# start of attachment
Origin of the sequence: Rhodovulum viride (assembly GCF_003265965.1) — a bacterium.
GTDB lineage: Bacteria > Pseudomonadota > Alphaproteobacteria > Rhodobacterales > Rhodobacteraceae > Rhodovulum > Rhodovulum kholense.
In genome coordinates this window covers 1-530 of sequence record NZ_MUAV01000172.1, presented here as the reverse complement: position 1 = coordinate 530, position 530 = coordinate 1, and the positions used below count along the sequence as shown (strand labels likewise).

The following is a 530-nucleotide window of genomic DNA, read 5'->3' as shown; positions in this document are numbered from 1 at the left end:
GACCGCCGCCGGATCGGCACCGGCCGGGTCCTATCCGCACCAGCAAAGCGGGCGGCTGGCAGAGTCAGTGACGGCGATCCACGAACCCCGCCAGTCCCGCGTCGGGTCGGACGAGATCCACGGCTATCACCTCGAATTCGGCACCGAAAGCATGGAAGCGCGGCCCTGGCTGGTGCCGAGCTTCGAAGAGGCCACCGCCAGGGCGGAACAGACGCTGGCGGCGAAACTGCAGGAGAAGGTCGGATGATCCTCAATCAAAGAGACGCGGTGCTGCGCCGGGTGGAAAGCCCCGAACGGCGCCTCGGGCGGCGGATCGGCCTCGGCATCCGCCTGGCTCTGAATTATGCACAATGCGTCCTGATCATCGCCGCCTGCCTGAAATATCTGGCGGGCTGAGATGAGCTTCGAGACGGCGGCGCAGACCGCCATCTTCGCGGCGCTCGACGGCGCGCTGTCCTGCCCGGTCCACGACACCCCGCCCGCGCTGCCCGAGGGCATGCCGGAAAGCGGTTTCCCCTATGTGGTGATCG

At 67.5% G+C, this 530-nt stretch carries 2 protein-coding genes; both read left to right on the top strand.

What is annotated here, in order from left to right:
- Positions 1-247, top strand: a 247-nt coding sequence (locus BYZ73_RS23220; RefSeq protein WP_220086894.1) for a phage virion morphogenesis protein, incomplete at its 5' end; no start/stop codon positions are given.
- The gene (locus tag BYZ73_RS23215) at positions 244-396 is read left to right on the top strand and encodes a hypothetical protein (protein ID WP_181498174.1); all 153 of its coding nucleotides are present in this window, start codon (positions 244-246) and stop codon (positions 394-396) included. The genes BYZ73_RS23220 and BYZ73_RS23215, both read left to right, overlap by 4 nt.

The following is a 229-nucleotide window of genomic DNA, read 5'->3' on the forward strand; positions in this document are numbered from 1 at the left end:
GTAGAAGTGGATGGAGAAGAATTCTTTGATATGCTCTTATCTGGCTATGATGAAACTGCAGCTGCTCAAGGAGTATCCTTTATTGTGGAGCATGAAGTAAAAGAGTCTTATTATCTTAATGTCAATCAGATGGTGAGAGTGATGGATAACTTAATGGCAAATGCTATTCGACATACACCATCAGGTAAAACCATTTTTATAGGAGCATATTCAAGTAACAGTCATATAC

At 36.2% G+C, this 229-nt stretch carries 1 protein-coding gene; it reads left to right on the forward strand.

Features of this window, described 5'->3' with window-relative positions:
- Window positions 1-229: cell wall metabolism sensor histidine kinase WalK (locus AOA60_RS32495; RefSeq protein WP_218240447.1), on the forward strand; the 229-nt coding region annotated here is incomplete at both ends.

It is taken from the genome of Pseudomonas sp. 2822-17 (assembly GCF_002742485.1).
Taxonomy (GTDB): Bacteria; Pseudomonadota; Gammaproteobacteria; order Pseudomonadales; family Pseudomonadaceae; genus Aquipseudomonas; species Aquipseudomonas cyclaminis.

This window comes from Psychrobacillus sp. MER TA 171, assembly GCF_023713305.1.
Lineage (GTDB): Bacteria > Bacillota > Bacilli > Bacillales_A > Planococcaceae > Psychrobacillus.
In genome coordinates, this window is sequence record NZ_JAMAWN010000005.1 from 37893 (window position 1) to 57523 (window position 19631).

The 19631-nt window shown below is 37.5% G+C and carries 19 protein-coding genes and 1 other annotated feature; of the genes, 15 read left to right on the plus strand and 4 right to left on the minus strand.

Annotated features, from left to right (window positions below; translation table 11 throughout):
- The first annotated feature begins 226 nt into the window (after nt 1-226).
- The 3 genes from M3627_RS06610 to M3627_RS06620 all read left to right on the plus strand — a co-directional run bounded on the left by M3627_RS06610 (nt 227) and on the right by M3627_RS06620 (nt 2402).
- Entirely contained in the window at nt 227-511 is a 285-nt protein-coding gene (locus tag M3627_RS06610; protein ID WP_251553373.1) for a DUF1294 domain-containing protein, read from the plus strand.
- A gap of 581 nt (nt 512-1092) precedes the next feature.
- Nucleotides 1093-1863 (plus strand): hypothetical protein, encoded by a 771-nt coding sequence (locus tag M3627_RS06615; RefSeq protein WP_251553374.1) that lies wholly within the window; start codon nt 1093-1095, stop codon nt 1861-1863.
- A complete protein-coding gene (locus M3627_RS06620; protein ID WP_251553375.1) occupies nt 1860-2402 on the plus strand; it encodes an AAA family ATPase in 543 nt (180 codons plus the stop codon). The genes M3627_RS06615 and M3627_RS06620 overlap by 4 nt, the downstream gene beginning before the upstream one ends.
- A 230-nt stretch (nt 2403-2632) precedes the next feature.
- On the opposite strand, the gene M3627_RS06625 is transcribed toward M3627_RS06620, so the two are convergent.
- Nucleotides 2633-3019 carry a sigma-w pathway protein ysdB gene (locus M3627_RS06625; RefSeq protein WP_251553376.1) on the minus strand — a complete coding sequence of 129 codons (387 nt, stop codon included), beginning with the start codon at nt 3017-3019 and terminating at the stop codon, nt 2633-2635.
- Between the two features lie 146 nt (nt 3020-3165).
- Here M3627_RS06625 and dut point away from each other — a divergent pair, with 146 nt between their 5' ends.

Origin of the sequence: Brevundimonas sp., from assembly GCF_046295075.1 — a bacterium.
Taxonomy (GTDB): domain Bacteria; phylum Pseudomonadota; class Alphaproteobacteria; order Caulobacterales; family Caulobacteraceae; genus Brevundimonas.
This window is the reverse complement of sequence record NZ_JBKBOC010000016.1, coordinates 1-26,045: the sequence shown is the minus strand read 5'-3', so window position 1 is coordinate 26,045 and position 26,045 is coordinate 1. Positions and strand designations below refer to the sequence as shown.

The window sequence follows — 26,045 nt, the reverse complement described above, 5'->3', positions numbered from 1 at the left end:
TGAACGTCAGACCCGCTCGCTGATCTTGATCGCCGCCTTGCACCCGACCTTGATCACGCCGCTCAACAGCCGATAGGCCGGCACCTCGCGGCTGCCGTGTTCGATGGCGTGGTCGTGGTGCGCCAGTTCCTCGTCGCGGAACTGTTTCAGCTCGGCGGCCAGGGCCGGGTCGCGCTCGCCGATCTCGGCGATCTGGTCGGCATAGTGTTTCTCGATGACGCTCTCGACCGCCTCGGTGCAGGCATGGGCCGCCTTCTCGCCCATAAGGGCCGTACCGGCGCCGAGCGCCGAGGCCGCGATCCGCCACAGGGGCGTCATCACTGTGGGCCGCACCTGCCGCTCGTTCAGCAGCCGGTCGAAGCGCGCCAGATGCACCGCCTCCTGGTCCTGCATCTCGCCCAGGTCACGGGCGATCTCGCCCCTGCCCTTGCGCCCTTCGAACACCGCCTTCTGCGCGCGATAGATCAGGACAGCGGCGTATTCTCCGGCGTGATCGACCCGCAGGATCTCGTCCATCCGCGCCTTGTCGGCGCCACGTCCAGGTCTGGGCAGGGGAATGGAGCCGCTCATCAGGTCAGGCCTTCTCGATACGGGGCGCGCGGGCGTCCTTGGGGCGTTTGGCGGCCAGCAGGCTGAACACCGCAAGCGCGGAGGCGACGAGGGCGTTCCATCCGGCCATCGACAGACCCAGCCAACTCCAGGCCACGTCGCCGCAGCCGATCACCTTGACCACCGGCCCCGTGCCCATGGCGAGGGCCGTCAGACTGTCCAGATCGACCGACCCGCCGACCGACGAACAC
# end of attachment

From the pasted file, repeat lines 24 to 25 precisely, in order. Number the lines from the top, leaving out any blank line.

- Entirely contained in the window at nt 227-511 is a 285-nt protein-coding gene (locus tag M3627_RS06610; protein ID WP_251553373.1) for a DUF1294 domain-containing protein, read from the plus strand.
- A gap of 581 nt (nt 512-1092) precedes the next feature.